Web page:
When Pope Francis promulgated his encyclical Laudato Si, I was just finishing reading, for the second time, Wendell Berry’s classic novel Jayber Crow (highly recommended). Perhaps it was the confluence of these two works at such a time made the impact more significant than they would have been alone, but the message hit with tremendous force.
I am only recently married, and we are fortunate enough to be living in a home that we own (well, at least our names are on the title – the bank owns most of what we have). We live in the suburbs of Perth, Western Australia, fortunate to be close to where I work, at the University. While I have always lived in the suburbs, the sense of nostalgia provoked by Berry’s fiction is stunning. His vivid imagery is convicting, and the sense of place stirs up a longing within me that I do not always recognise as my own.
Along with some friends, we have discussed, at length, the idea of living on acreage and being involved in some kind of subsistence or small crop farming etc. And, as appealing as it is, is not really within our grasp at present (or for the foreseeable future). Chickens, veggies, herbs, and some fruit trees will have to do for now – all we really need now is a bacon tree and we are set. This is our attempt to ‘grow where we’re planted…’ (don’t excuse the pun, embrace it).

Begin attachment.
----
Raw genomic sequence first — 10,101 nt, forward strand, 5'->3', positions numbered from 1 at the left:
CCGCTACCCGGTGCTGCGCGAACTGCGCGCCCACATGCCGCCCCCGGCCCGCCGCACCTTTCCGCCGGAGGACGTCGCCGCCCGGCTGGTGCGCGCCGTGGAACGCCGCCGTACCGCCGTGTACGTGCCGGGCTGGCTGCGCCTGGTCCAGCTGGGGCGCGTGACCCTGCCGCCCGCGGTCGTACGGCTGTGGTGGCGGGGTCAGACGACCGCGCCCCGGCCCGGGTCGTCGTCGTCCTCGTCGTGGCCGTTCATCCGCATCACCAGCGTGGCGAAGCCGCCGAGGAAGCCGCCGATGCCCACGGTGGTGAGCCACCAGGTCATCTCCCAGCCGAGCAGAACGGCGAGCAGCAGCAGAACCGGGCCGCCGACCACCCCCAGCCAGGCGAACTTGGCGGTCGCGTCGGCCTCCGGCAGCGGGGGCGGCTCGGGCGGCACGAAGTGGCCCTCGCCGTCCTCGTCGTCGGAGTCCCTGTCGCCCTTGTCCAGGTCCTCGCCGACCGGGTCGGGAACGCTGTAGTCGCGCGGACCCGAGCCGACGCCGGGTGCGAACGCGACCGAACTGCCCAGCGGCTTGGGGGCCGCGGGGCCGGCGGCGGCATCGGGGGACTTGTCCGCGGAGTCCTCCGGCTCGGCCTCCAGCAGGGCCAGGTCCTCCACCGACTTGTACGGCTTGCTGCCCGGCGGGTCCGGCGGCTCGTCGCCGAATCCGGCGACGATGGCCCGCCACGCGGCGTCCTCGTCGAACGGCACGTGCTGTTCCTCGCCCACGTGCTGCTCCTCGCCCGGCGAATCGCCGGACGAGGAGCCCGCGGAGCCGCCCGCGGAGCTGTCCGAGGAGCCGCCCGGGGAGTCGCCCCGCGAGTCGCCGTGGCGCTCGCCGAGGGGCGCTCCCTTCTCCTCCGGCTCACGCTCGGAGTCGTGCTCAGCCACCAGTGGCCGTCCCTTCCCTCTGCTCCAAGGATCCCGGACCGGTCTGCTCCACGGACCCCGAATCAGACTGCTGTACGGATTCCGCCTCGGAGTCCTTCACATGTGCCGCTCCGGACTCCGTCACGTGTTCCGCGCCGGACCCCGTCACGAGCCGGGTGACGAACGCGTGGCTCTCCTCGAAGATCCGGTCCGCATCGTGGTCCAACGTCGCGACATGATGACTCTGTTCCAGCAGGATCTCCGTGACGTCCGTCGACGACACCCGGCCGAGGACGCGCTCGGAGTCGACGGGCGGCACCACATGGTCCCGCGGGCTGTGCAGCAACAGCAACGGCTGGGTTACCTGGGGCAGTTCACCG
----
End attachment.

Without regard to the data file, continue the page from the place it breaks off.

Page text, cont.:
The motivation to do just that came with a little inspiration drawn from a favourite author:
Participate in food production to the extent that you can.
If you have a yard or even just a porch box or a pot in a sunny window, grow something to eat in it. Make a little compost of your kitchen scraps and use it for fertilizer. Only by growing some food for yourself can you become acquainted with the beautiful energy cycle that revolves from soil to seed to flower to fruit to food to offal to decay, and around again. You will be fully responsible for any food that you grow for yourself, and you will know all about it. You will appreciate it fully, having known it all its life.